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10 Most Skippable Doctor Who Episodes

Between the Christmas Special, the second half of Series 7 including the return of Neil Gaiman and the Cybermen, and all the magic of the 50th Anniversary special(s) that I can dream about, Doctor Who has left little room in my brain for anything else. So to tide me over, I've been rewatching the series again.

And you know what? There really are some episodes that you don't have to live through a second time. In the spirit of my New to Who FAQ, I present this list of adventures that you can totally skip past if you're not feeling it because they A) Are not that great, and B) Don't really matter much in the long run.

Note: These are presented in chronological order, not by ranking.

Boom Town: As much as it pains me to skip any of the few Ninth Doctor stories available, "Boom Town" is really lacking in any point. The Slitheen were never very good villains, more an excuse to use a bunch of fart jokes, and we spend most of the episode watching Rose being conflicted between The Doctor and Mickey...something that literally no one can conceive of.

Love and Monsters: Otherwise known as 'The One with the Ridiculous Scooby Doo Chase Scene." Even the Fifth Doctor mocked it in "Time Crash." Plus, the ending where The Doctor "saves" Moaning Myrtle's life as a sentient face in a piece of paving stone is one of the most horrifying things ever placed in the show since Elton implies that he still has sex with her in this state.

Fear Her: It's understandable that "Fear Her" isn't very good since it was really just a low-budget replacement for another episode that got pushed back. That doesn't change the fact that whoever directed Abisola Agbaje to use an "evil voice" didn't realize that all they really did was make us wonder why no one gave the child with a sore throat a lozenge. The episode did give us the perfect shots to Photoshop David Tennant into the Olympics this year, though. That's something.

Daleks in Manhattan/Evolution of the Daleks: The Doctor really needs to stay away from New York. Everything goes wrong and it's always stupid. In this case, we get to see a human/Dalek hybrid that looks more like a Sid and Marty Krofft creation. It's almost merciful to see him killed.

The Wasp and the Unicorn: This episode is the one that proves Doctor Who needs to occasionally do historical episodes rather than insisting on aliens at every turn. The murder mystery aspect of it is fine, and the scene where Donna has to save The Doctor from being poisoned is comedy gold. Whenever the big alien bug shows up, it absolutely ruins the pacing completely. Seriously, the classic series was fine with the occasional pure history outings. Not everything needs special-effect antagonists.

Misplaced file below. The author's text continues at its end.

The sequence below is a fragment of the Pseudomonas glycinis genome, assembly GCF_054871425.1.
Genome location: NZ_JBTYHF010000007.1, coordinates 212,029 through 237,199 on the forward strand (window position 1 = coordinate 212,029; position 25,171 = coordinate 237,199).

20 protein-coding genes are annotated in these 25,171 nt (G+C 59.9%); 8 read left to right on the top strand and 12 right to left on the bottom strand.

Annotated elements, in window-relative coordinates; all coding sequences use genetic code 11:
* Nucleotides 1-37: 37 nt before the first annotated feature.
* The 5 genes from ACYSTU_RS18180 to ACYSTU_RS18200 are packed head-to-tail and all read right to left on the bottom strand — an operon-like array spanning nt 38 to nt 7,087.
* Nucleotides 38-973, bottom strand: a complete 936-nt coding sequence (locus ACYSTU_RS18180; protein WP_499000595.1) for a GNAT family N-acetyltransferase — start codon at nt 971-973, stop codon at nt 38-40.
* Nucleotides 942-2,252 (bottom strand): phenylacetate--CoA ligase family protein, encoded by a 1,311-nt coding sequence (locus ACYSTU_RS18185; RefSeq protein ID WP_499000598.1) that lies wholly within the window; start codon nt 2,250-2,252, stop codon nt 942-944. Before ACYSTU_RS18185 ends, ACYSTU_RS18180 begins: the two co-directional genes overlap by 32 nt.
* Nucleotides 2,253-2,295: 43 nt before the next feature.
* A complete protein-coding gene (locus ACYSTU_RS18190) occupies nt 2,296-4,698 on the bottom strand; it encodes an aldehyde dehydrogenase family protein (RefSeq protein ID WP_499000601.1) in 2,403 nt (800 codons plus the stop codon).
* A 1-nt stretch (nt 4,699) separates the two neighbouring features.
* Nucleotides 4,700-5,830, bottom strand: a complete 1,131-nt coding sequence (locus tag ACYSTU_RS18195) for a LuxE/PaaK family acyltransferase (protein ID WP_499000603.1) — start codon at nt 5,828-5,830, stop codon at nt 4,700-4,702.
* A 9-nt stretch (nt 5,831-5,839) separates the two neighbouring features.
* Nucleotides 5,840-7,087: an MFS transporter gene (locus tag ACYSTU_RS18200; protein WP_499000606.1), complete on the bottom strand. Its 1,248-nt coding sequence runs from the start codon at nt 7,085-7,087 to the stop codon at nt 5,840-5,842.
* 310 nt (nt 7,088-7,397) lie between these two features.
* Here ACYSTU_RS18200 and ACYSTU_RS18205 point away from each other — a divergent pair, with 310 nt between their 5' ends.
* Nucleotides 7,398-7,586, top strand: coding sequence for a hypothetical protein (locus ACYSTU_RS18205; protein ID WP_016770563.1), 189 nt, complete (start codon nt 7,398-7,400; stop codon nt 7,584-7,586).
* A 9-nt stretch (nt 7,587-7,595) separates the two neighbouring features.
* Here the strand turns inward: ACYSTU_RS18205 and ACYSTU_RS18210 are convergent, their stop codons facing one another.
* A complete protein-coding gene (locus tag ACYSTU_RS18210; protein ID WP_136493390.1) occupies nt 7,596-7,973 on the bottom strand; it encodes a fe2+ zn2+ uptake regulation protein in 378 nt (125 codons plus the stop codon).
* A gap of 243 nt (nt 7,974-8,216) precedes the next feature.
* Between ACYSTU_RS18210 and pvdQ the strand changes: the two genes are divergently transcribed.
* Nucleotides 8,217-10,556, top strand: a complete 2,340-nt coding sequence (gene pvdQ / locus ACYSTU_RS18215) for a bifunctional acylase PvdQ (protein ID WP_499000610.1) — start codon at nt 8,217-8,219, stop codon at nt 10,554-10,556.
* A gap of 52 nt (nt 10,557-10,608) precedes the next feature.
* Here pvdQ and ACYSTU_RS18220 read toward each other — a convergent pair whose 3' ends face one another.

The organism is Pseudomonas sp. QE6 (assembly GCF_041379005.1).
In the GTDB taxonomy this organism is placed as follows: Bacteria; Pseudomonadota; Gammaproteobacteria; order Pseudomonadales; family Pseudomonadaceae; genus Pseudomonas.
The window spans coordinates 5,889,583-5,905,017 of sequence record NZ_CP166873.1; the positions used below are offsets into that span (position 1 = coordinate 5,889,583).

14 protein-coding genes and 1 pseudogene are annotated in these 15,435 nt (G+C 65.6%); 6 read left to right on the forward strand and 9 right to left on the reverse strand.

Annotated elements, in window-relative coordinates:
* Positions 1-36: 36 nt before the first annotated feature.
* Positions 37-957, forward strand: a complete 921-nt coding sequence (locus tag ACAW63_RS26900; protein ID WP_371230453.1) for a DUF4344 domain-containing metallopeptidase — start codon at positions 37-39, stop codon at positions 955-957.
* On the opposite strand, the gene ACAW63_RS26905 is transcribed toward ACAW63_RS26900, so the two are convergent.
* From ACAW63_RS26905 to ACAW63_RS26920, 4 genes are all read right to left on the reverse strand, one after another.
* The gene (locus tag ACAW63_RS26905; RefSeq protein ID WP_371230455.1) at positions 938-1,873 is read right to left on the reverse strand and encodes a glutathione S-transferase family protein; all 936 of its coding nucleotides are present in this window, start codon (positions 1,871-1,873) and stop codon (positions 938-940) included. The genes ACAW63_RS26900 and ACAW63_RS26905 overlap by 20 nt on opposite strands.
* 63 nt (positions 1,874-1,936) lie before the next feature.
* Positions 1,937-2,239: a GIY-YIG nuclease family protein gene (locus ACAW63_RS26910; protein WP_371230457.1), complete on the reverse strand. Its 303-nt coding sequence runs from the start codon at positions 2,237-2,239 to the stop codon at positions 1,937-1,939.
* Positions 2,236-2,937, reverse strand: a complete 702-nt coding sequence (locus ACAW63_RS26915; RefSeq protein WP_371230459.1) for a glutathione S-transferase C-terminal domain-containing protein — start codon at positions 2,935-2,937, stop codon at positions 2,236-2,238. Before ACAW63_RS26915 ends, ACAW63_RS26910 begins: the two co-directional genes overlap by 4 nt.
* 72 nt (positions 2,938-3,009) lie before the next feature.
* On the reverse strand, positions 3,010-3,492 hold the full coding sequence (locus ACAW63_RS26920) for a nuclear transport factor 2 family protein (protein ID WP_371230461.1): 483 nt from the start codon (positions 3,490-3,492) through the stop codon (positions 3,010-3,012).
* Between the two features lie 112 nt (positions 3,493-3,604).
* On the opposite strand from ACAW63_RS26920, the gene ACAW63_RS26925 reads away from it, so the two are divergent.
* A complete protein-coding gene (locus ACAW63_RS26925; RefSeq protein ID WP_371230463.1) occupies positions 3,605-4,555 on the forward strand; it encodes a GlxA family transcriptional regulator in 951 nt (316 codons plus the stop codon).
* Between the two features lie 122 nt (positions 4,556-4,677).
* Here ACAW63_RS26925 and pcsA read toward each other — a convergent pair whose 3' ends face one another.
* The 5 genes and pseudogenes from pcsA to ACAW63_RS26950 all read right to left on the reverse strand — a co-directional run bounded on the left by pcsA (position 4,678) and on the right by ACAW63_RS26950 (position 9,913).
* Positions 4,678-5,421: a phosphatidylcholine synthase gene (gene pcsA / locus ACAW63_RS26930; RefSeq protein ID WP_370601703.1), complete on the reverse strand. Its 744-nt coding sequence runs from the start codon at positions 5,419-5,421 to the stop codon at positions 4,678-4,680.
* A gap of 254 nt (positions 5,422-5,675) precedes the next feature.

The Waters of Mars: "Waters of Mars" is supposed to show the breakdown of the Tenth Doctor as he begins to ignore all the laws of the Time Lords and tries to order time as he sees fit. This results in a very important woman he spent the entire episode trying to save committing suicide basically just to spite him. It's almost the most completely pointless episode in the entire new show. Almost.

Vampires of Venice: Clearly the writers were trying to recapture the magic of "Tooth and Claw" by tackling vampires, but everything that the episode does with the Saturnyne they already did better with the Racnoss and the Master in earlier broadcasts. It's also one of the "Rory as incompetent" episodes that tarnish his legacy as a badass companion.

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Curse of the Black Spot: "Let's do a pirate episode!" someone said in the production room, and they all adjourned for the day. "Black Spot" is supposedly about a killer mermaid, but is in reality a highly advanced medical program that was apparently programmed by someone who thought that marketing and public image were for stupidheads. In the end, it comes off mostly as an inferior copy of "The Girl in the Fireplace."

The God Complex: Trapped in what appears to be a haunted hotel showing everyone who ends up there their greatest fears, the truth turns out to be some kind of silly, nonsensical space prison that is less logical than putting convicts in clown suits. Rory as the voice of logic and reason makes it at least watchable, but he all but looks at the camera and says, "Your favorite character dies at the end. I'd stop watching if it were me."

Power of Three: Without a doubt, the fourth episode of the latest series is the biggest waste of 45 minutes ever done in Doctor Who. Even though it combines the comedic effects of the Craig Owens episodes with a U.N.I.T. adventure in a way that is actually pretty good.

The problem is that we knew that it was the second to last Amy and Rory episode, and the whole thing is a big set-up to the ending where they declare themselves willing to travel with The Doctor forever. Then "Angels Takes Manhattan" happens and it's all for nothing. I deeply suspect that "Power of Three" exists simply so they can sell new novels set after that but before Amy and Rory are trapped in the past.

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